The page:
Consumer studies by researchers at Harvard’s Belfer centre for Science and International Affairs suggested a year ago that in order for the Obama administration to meet their target to cut greenhouse gas emissions, Americans will soon be spending $7 per gallon. That day may now come sooner than most Americans think.
The Opinion page of the Sunday April 3, 2011 edition of the New York Times (NYT) carried an editorial against approving the TransCanada Keystone XL pipeline, which was scheduled to transport crude oil from the Athabasca Oil Sands in northeastern Alberta, Canada to refineries in Illinois, Oklahoma, and to the lucrative U.S. Gulf Coast by the end of 2012.
The NYT suggestion is not only at odds with the Obama Administration, but also will be bad for the fuel consumer, while benefiting alternative energy producers.
The following chart obtained from the EIA website shows the top 15 countries of petroleum imports of the U.S. where Canada ranks number one with increasing volume from 2010 into 2011:
This increase in imports shows the importance and U.S. reliance on Canada, the friendly neighbour to the north, to replace the more volatile crude oil supplies from countries in the MENA (Middle East and North Africa) region.
The Keystone XL pipeline, an expansion project that would raise the line’s capacity by 500,000 barrels of crude per day, has already been approved by various state agencies in the U.S. through which it runs. Two major obstacles to receive the necessary rights of way were eventually overcome with, at times, heavy negotiations.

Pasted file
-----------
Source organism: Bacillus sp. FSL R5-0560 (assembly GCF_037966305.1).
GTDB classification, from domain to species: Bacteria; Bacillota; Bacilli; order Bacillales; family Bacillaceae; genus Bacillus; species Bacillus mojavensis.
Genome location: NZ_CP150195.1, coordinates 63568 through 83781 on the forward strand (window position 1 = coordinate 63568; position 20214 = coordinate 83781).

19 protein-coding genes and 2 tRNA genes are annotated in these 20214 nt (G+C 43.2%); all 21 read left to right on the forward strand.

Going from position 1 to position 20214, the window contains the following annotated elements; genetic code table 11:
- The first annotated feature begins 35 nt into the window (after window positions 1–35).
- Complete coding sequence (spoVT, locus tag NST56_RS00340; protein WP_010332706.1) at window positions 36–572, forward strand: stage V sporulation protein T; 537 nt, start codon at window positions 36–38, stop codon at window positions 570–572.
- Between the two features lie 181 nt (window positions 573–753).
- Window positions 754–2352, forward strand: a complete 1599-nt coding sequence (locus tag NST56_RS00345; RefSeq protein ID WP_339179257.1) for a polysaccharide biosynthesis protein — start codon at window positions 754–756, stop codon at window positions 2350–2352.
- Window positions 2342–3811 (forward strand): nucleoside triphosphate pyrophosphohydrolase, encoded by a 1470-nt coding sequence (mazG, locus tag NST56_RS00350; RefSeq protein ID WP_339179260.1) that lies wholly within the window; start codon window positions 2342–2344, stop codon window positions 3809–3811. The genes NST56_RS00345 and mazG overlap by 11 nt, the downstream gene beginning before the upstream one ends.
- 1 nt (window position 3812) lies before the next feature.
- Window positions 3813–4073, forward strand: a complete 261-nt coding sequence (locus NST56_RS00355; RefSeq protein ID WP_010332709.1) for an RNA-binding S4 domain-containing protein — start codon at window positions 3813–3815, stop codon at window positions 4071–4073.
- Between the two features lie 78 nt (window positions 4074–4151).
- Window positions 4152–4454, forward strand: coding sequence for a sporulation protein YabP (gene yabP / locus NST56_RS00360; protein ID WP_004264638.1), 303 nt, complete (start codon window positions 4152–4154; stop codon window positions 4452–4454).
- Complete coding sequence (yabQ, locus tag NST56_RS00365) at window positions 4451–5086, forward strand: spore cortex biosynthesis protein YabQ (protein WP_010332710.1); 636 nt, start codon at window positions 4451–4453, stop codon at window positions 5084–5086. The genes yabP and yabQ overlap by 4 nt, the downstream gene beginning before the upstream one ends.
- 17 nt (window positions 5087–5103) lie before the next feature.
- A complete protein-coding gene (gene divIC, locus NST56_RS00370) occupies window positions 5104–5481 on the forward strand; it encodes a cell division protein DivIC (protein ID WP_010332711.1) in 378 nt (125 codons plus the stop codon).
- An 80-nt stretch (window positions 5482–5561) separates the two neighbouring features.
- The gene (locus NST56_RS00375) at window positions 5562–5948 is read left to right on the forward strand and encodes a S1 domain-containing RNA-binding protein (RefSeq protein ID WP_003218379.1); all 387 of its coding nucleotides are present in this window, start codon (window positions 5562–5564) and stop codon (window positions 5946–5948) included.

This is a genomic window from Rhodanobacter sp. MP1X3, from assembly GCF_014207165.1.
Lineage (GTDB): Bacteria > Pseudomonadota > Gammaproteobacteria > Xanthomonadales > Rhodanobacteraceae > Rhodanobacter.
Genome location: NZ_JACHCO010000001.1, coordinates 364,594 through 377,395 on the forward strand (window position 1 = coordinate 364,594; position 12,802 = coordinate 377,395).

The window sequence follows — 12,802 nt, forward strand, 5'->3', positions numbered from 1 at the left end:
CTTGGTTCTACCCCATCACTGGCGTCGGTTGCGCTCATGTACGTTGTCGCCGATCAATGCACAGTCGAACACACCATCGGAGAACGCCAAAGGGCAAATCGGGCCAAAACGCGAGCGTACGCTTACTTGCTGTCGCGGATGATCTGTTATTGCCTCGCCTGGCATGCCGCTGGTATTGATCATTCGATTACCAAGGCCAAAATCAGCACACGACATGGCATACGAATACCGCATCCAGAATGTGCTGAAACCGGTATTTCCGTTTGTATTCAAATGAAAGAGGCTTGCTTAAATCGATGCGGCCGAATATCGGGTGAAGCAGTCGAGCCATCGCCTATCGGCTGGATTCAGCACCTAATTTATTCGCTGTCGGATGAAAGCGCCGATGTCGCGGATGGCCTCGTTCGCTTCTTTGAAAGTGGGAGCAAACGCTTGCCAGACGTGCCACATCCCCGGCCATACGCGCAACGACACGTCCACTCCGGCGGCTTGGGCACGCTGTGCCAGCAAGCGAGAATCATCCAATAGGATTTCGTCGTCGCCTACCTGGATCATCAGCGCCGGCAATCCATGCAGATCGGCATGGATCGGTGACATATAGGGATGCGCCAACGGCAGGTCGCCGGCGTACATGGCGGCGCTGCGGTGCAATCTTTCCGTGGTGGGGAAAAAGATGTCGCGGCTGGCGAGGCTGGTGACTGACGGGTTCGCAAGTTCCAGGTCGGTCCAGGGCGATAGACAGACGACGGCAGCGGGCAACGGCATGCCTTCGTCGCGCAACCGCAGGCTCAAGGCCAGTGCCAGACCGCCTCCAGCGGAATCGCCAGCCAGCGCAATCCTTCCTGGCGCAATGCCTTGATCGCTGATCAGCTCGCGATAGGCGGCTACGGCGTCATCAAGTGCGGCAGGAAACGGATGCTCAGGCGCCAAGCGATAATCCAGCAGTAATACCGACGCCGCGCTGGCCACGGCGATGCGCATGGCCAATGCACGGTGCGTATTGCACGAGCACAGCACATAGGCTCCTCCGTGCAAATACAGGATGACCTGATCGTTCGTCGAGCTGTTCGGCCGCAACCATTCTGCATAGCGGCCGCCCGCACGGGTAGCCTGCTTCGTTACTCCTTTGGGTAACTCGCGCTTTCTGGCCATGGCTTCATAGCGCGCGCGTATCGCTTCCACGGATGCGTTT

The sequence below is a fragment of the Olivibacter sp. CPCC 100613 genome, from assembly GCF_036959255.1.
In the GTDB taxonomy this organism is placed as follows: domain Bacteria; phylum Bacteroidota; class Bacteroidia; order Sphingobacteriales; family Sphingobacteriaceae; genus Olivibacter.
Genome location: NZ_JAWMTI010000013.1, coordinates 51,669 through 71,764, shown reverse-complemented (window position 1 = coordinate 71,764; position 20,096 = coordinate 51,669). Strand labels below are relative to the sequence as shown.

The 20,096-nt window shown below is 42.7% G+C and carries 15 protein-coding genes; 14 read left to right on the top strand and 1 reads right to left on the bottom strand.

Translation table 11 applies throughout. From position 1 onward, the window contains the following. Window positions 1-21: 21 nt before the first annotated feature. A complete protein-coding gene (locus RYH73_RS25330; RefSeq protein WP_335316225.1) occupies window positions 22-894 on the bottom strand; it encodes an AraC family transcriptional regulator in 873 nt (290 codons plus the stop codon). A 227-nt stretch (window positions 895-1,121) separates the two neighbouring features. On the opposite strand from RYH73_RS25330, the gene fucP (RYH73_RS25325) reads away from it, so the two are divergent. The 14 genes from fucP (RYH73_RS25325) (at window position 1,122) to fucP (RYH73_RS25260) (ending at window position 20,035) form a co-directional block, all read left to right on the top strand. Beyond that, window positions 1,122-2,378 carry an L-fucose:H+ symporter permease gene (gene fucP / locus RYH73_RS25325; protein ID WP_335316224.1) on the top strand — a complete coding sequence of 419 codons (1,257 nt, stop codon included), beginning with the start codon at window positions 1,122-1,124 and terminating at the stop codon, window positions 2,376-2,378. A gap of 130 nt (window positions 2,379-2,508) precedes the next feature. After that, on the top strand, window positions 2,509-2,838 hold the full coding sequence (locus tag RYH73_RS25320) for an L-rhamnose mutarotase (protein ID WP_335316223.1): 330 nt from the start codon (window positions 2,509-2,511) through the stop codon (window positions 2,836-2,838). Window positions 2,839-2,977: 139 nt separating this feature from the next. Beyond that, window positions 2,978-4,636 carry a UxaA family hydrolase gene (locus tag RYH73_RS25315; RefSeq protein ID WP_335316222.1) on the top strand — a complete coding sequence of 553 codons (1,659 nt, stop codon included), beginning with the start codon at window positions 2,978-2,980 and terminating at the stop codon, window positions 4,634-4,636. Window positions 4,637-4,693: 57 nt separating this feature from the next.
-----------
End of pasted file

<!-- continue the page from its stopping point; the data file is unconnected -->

The first obstacle was the local crude oil producers obtaining ramp access into this pipeline for crude oil currently being hauled by rail car and trucks to refineries for processing into gasoline and other fuels. The second one was meeting with constituents in each of the areas being affected with their concerns not only about the interruption of their daily lives, with a massive construction project, but also by ongoing operational problems with the pipeline after it is completed.
The current administration’s Department of Energy now says the pipeline will have a minimal effect on prices since there is already sufficient pipeline capacity to double United States imports from Canada. They are thereby affirming President Obama’s campaign promise of making the U.S. less reliant on the imports of crude oil.
The proposed Keystone XL pipeline will cut across the Bakken and Three Forks oil shale fields in North Dakota and Eastern Montana, through South Dakota, Nebraska and Kansas ending up at the major crude oil terminal hub of Cushing, Oklahoma.
Both Montana and North Dakota governors became involved early on in the approval process and addressed local environmental concerns. TransCanada executives have met with various private and public officials and hammered out agreements to have local oil producers gain access to this much needed pipeline to make the shipping of crude oil more economical.